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Created by Ekaterina Gurova, EPb-131 1
What are rainforests? Rainforests are forests characterized by high rainfall, with annual rainfall between 250 and 450 centimeters. Around 40% to 75% of all biotic species are indigenous to the rainforests. It has been estimated that there may be many millions of species of plants, insects and microorganisms still undiscovered in tropical rainforests. Tropical rainforests have been called the "jewels of the Earth" and the "world's largest pharmacy", because over one quarter of natural medicines have been discovered there. Rainforests are also responsible for 28% of the world's oxygen turnover. 2
There are two types of rainforest: Tropical rainforest Temperate rainforest 3
Tropical rainforests are characterized by a warm and wet climate. Mean monthly temperatures exceed 18 °C during all months of the year. Average annual rainfall is no less than 168 cm and can exceed 1, 000 cm General distribution of tropical rainforest 4
Tropical rainforests are located in the tropics. They exist in Southeast Asia (from Myanmar to the Philippines, Malaysia, Indonesia, Papua New Guinea and northeastern Australia), Sri Lanka, sub-Saharan Africa from Cameroon to the Congo , South America, Central America, and on many of the Pacific Islands (such as Hawaii). 5
Temperate Tropical forests cover a large part of the globe, but temperate rainforests only occur in few regions around the world. Temperate rainforests are rainforests in temperate regions. They occur in o North America (in the Pacific Northwest in Alaska, British Columbia, Washington, Oregon and California) o Europe (parts of the British Isles such as the coastal areas of Ireland Scotland, southern Norway, parts of the western Balkans along the Adriatic coast, as well as in Galicia and coastal areas of the eastern Black Sea, including Georgia and coastal Turkey) o East Asia (in southern China, Highlands of Taiwan, much of Japan and Korea, and on Sakhalin Island the adjacent Russian Far East coast) o South America (southern Chile) and also in Australia and New Zealand. 6
General distribution of temperate rainforests 7
Layers of the rainforest Rainforest is typically divided into four main layers, each with different plants and animals adapted for life in that particular area: the emergent, canopy, understory and forest floor layers. emergent canopy understory forest floor 8
Emergent layer The emergent layer contains a small number of very large trees called emergents, which grow above the general canopy, reaching heights of 45– 55 m, although on occasion a few species will grow to 70– 80 m tall. They need to be able to withstand the hot temperatures and strong winds that occur above the canopy in some areas. Eagles, butterflies, bats and certain monkeys inhabit this 9 layer.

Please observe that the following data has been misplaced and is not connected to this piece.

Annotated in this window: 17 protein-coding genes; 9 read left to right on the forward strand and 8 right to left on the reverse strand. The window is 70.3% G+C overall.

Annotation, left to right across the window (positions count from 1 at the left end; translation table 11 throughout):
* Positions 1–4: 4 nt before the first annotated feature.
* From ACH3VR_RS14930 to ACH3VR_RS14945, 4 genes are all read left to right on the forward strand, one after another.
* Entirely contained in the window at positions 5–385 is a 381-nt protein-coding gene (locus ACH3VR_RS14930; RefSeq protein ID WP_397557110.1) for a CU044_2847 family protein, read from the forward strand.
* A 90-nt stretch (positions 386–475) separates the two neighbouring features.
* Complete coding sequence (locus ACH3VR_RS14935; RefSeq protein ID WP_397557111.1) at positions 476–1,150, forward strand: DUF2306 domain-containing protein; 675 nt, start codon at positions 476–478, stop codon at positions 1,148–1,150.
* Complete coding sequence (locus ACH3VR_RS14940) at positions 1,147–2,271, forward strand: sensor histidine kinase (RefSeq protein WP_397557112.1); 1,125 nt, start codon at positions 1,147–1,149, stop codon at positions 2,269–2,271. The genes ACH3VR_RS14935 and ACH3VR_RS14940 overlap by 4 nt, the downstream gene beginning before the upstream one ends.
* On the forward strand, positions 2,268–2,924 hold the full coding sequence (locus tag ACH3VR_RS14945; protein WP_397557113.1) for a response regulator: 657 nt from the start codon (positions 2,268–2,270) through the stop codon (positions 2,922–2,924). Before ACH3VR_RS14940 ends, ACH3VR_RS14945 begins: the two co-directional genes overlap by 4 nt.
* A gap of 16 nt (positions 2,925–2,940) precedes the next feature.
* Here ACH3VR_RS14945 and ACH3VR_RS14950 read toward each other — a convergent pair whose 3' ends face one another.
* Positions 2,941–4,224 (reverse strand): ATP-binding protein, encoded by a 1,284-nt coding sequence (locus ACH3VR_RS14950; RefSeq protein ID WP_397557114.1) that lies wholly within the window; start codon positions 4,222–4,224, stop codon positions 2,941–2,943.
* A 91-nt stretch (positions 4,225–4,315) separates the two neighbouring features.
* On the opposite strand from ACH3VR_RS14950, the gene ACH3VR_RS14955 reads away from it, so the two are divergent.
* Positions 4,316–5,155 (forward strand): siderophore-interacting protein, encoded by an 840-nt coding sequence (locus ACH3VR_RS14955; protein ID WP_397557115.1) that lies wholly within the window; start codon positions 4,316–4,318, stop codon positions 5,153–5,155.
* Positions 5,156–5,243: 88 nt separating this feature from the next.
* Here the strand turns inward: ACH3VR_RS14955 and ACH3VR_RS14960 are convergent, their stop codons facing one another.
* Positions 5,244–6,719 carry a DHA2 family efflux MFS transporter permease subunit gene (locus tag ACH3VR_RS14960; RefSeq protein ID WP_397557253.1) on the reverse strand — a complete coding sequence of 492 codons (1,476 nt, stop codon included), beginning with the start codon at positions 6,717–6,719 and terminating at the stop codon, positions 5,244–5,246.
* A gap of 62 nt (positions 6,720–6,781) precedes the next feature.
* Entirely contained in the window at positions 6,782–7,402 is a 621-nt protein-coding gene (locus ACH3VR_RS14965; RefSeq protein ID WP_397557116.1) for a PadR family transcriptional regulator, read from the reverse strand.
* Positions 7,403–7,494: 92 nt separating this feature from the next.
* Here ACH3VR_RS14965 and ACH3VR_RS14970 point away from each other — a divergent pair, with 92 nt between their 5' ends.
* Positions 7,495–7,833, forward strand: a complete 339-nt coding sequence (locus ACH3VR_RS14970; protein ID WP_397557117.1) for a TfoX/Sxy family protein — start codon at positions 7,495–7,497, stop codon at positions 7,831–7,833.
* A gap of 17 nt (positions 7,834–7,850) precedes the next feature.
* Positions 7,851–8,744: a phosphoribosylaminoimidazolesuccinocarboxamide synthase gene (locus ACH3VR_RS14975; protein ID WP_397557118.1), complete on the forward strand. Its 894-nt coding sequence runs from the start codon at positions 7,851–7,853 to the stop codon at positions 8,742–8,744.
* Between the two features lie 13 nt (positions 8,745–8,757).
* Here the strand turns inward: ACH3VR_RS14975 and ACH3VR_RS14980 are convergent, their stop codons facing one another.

Canopy layer The canopy layer contains the majority of the largest trees, typically 30 meters to 45 meters tall. The canopy is home to 50 percent of all plant species. The fauna is similar to that found in the emergent layer, but more diverse. 10
Understory layer The understory layer lies between the canopy and the forest floor. It is home to a number of birds, snakes and lizards, as well as predators such as jaguars, boas and leopards. The leaves are much larger at this level and insect life is abundant. 11
Forest floor The forest floor, the bottom-most layer, receives only 2% of the sunlight. Only plants adapted to low light can grow in this region. It also contains decaying plant and animal matter, which disappears quickly, because the warm, humid conditions promote rapid decay. Many forms of fungi growing here help decay the animal and plant waste. 12
Flora and fauna More than half of the world's species of plants and animals are found in the rainforest. Rainforests support a very broad array of fauna, including mammals, reptiles, birds and invertebrates. Mammals may include primates, felids and other families. Reptiles include snakes, turtles, chameleons and other families. Dozens of families of invertebrates are found in rainforests. Fungi are also very common in rainforest areas as they can feed on the decomposing remains of plants 13 and animals.
Human uses Rainforests provide timber as well as animal products such as meat and hides. Rainforests also have value as tourism destinations. Many foods originally came from tropical forests, and are still mostly grown on plantations in regions that were formerly primary forest. Many plants are used as medicines. 14
Effect on global climate Rainforests play a very important role in the regulation of regional climate, as they provide up to 50% of the water cycle through transpiration, which leads to the formation of clouds over the active surface area of growth and the return of water in the form of precipitation. Rainforests also play a role in cooling the air that passes through them. Therefore rainforest is one of the most important ecosystems on the planet. Rainforests are also responsible for the cycle 15 of about 28% of the oxygen in the world.
Deforestation Tropical and temperate rainforests have been subjected to heavy logging and agricultural clearance throughout the 20 th century and the area covered by rainforests around the world is shrinking. 16